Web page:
West Lothian Leisure Centres count the cost of lockdowns

West Lothian Leisure’s Xcite centres re-open later this month after more than a year’s disruption, as the charity battles to stay operational.

Monday, 19th April 2021, 5:00 am
West Lothian Leisure chief executive Tim Dent

Losses are expected to top £8 million after a year plus of pandemic shutdowns.

The Scottish Government has committed to financing organisations like West Lothian Leisure (WLL) and continues to support it through funding to West Lothian Council.

At its last meeting the council’s Executive agreed to the payment of £558,0000 to WLL, this being the proportion of additional government grant funding the council has received from the Scottish Government that relates to WLL’s lost income.

The WLL Board agreed budgets for 2021/22 and 2022/23 on 27 January 2021. These show deficit positions of £2.7m in 2021/22 and £1.3m in 2022/23. In total the funding package for the next year agreed by the Executive was £2.6m.

Councillor Frank Anderson SNP depute leader called on the council to re-examine its relationship with its arms’ length operation saying that plans originally drawn up five years ago took no account of the changes brought about by the pandemic.

The lockdowns have been a hammer blow. The charity has cut staff and those in post have taken a pay cut as part of its cost saving measures. With 470 staff it is still one of the biggest employers in the county.

Earlier this year the charity decided to quit its tenancy of the Low Port Outdoor Centre at Linlithgow. Instead, offering outdoor activities at other centres across the county.

In the year before the lockdowns its facilities had almost three million visits-over 7,000 a day. The charity manages sport, leisure and culture venues and services on behalf of West Lothian Council. The trust status saves the council £1.5m a year in costs.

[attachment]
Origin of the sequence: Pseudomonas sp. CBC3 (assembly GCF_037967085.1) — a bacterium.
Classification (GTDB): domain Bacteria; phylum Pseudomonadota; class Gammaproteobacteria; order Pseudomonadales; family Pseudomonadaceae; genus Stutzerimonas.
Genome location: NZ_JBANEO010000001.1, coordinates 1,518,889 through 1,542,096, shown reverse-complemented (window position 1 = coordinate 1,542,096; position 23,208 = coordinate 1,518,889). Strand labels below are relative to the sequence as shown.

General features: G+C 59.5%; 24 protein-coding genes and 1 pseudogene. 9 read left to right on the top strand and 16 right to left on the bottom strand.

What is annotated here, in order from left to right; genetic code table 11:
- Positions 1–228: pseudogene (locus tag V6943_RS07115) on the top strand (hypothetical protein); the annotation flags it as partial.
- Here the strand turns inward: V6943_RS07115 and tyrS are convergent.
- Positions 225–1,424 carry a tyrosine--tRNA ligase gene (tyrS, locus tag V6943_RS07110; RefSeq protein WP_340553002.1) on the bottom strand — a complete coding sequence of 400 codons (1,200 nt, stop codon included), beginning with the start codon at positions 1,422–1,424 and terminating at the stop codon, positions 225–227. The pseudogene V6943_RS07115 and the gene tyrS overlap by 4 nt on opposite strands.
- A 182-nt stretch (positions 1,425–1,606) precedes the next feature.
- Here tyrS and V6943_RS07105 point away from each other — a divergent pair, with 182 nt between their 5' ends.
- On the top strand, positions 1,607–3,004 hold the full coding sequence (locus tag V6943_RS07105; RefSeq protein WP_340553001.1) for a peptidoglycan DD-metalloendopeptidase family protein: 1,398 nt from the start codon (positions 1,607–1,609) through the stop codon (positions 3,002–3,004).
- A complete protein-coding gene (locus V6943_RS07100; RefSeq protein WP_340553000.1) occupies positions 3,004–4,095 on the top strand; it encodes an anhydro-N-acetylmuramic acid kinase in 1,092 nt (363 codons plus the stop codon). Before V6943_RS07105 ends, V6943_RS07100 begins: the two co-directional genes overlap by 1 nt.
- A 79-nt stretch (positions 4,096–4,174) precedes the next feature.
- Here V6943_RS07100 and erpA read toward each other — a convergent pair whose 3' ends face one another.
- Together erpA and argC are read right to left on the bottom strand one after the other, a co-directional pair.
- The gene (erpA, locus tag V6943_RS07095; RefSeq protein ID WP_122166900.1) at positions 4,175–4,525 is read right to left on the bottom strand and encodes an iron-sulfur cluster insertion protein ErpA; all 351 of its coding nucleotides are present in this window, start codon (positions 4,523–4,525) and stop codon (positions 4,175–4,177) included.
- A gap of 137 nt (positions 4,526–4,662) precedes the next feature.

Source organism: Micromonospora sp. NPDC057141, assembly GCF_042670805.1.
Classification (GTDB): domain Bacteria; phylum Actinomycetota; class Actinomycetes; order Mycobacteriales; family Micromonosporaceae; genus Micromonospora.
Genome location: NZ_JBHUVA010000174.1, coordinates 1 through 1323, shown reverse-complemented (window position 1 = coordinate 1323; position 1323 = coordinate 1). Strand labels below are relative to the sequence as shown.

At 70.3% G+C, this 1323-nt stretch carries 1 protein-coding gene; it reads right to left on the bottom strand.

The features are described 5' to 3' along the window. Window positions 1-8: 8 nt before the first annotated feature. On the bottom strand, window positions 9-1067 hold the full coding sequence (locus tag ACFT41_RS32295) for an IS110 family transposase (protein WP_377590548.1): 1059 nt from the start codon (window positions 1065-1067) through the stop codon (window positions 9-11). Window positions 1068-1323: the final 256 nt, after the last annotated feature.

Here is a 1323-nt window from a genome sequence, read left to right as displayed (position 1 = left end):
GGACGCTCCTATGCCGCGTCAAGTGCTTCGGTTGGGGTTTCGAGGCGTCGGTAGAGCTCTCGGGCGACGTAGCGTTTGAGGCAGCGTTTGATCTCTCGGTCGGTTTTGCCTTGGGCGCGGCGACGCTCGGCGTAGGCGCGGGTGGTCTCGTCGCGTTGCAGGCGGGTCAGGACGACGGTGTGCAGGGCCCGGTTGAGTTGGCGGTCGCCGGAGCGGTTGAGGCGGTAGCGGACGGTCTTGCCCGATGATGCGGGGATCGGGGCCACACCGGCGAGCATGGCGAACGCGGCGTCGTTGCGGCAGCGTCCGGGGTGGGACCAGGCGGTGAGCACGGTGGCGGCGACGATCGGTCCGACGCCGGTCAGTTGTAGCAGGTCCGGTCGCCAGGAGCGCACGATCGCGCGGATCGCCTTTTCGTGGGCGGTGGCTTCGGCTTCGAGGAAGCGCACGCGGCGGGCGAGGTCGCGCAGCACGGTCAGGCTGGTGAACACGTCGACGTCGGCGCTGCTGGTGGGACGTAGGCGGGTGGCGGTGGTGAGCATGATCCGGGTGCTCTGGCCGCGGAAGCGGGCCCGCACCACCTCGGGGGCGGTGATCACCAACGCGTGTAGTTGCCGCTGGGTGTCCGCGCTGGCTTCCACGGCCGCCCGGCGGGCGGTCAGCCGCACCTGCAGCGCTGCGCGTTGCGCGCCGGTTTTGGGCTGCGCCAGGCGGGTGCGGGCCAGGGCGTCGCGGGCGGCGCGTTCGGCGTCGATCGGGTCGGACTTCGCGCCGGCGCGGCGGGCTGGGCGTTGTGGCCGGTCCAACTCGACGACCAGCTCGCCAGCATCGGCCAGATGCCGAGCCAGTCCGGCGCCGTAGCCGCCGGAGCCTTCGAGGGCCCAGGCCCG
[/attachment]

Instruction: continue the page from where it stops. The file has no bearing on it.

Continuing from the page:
WLL chief executive Tim Dent said: “West Lothian Leisure is delighted that West Lothian Council has agreed a funding package, which provides for a reserve that can be drawn down if required, to help WLL recover from the pandemic.

“After an extremely challenging 12 months, this two-year agreement, along with the easing of restrictions, means that we can finally start to look forward with some optimism.

He added: “This announcement will help mitigate the uncertain economic landscape ahead and help us navigate the 18 months to two years it is likely to take to return to pre- Covid business activity levels.

“The pandemic has forced us to review all aspects of how we operate; therefore, we will continue to explore new ways of working in future. A priority will be to continue to provide core services such as our health and well-being programmes aimed at improving physical and mental health – which post-pandemic, are likely to be needed more than ever before.

“As we get ready to welcome back the one in seven in West Lothian who use our Xcite venues and services to stay active, this funding commitment gives us a sporting chance of returning the charity to a balanced financial position and refocusing on our vision of ‘a West Lothian where everyone can live a healthier, happier, longer life’.”